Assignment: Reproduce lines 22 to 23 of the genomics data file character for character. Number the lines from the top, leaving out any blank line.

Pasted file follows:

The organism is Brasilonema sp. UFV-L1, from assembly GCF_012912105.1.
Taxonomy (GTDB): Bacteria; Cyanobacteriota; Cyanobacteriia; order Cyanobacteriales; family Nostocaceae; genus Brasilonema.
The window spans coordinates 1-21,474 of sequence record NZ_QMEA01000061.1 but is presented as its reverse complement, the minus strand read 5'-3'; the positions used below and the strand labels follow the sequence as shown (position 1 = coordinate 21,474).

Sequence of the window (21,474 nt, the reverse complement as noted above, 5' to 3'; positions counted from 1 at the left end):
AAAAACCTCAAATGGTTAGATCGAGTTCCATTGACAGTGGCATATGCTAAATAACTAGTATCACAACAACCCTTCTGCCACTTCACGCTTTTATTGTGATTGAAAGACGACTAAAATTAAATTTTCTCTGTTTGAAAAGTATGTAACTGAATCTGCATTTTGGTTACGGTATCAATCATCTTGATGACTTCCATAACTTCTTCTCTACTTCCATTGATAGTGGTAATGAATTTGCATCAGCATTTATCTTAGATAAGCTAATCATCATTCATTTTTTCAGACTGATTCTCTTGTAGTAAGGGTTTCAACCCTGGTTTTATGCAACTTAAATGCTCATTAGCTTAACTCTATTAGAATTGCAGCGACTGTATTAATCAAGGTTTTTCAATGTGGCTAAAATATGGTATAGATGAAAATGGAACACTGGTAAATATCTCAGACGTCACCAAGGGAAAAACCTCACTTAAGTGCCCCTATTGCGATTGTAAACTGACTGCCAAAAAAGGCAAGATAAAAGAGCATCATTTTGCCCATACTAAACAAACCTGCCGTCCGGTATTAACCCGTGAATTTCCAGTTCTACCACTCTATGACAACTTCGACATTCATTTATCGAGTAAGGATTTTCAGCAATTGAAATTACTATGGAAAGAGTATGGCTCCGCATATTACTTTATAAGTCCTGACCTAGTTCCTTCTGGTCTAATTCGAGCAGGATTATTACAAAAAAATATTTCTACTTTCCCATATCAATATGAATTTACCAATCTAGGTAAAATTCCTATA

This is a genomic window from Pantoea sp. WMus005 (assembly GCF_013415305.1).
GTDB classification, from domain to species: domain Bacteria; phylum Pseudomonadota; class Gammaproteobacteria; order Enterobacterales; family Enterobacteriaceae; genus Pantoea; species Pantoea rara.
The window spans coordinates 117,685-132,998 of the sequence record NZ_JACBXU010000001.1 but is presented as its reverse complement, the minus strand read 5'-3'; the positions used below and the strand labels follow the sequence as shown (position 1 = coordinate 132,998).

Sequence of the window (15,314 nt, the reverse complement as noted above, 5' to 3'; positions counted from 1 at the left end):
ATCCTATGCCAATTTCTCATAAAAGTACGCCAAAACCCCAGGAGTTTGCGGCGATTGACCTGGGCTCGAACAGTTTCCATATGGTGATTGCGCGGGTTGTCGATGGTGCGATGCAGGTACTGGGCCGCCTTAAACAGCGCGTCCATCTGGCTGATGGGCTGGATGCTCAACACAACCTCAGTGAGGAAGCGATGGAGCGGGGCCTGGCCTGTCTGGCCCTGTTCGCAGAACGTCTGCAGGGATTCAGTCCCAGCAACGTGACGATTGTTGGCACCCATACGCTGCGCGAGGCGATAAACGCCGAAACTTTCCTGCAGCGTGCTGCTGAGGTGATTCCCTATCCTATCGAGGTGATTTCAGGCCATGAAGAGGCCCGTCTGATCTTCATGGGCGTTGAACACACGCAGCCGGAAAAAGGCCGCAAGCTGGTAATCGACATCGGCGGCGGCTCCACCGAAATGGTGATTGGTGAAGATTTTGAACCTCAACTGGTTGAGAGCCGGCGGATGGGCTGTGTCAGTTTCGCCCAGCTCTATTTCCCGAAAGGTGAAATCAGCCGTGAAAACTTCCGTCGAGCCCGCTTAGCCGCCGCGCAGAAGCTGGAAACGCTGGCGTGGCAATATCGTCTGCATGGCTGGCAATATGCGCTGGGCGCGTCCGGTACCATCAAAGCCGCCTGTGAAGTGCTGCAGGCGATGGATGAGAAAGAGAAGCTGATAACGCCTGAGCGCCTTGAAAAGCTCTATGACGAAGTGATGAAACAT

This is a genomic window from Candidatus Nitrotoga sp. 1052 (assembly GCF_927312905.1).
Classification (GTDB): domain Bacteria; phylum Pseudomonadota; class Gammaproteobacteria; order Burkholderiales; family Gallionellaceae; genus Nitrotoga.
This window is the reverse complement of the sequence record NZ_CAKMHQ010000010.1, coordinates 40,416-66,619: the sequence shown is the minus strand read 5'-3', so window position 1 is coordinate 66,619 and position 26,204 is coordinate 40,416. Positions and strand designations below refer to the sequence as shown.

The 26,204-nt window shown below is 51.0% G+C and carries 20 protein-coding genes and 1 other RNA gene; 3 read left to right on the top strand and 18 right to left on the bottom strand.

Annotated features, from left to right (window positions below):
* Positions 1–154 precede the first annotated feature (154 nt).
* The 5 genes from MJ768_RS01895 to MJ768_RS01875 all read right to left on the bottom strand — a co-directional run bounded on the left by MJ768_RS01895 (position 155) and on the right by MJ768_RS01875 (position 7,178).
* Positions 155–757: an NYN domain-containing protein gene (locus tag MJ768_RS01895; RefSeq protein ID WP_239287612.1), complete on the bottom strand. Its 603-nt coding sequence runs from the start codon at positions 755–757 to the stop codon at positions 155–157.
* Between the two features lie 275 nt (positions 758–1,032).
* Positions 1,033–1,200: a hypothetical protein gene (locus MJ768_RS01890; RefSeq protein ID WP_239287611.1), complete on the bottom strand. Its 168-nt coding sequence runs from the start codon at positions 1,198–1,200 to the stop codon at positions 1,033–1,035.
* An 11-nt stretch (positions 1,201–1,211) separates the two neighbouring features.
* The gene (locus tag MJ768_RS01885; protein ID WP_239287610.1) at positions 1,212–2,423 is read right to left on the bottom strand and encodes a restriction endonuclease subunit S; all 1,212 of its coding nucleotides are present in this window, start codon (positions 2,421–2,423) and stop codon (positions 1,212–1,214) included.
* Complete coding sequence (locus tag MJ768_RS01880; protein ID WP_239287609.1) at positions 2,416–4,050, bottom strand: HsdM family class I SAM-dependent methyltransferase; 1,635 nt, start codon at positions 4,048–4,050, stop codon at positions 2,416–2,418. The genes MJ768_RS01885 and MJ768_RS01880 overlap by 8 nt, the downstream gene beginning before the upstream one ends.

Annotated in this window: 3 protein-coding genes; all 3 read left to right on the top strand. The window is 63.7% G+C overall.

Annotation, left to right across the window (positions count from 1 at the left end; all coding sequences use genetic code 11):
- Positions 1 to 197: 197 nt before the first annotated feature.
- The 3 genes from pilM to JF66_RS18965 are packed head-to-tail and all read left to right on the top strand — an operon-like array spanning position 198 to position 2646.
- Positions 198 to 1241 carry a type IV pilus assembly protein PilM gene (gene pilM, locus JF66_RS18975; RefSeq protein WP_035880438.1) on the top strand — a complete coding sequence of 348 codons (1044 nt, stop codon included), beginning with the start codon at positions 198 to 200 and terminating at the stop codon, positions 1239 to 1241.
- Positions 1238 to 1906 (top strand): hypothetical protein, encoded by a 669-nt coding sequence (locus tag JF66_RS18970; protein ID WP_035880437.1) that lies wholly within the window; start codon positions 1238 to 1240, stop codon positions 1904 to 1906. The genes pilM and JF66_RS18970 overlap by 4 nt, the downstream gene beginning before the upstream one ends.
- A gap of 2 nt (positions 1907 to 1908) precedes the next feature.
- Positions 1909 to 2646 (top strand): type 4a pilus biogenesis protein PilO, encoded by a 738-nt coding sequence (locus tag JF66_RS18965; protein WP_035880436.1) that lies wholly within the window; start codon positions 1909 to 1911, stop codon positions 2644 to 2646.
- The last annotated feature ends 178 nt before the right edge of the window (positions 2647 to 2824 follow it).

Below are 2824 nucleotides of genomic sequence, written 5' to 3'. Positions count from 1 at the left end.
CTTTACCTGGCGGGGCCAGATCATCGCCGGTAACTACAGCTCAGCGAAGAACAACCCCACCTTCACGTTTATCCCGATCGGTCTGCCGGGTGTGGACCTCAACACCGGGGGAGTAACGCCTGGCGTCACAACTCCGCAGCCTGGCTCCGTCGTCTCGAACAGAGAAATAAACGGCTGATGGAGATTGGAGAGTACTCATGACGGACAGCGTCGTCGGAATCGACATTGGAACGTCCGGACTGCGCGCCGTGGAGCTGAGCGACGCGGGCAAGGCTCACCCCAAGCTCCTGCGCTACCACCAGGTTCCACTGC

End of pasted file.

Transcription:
* The gene (locus tag MJ768_RS01885; protein ID WP_239287610.1) at positions 1,212–2,423 is read right to left on the bottom strand and encodes a restriction endonuclease subunit S; all 1,212 of its coding nucleotides are present in this window, start codon (positions 2,421–2,423) and stop codon (positions 1,212–1,214) included.
* Complete coding sequence (locus tag MJ768_RS01880; protein ID WP_239287609.1) at positions 2,416–4,050, bottom strand: HsdM family class I SAM-dependent methyltransferase; 1,635 nt, start codon at positions 4,048–4,050, stop codon at positions 2,416–2,418. The genes MJ768_RS01885 and MJ768_RS01880 overlap by 8 nt, the downstream gene beginning before the upstream one ends.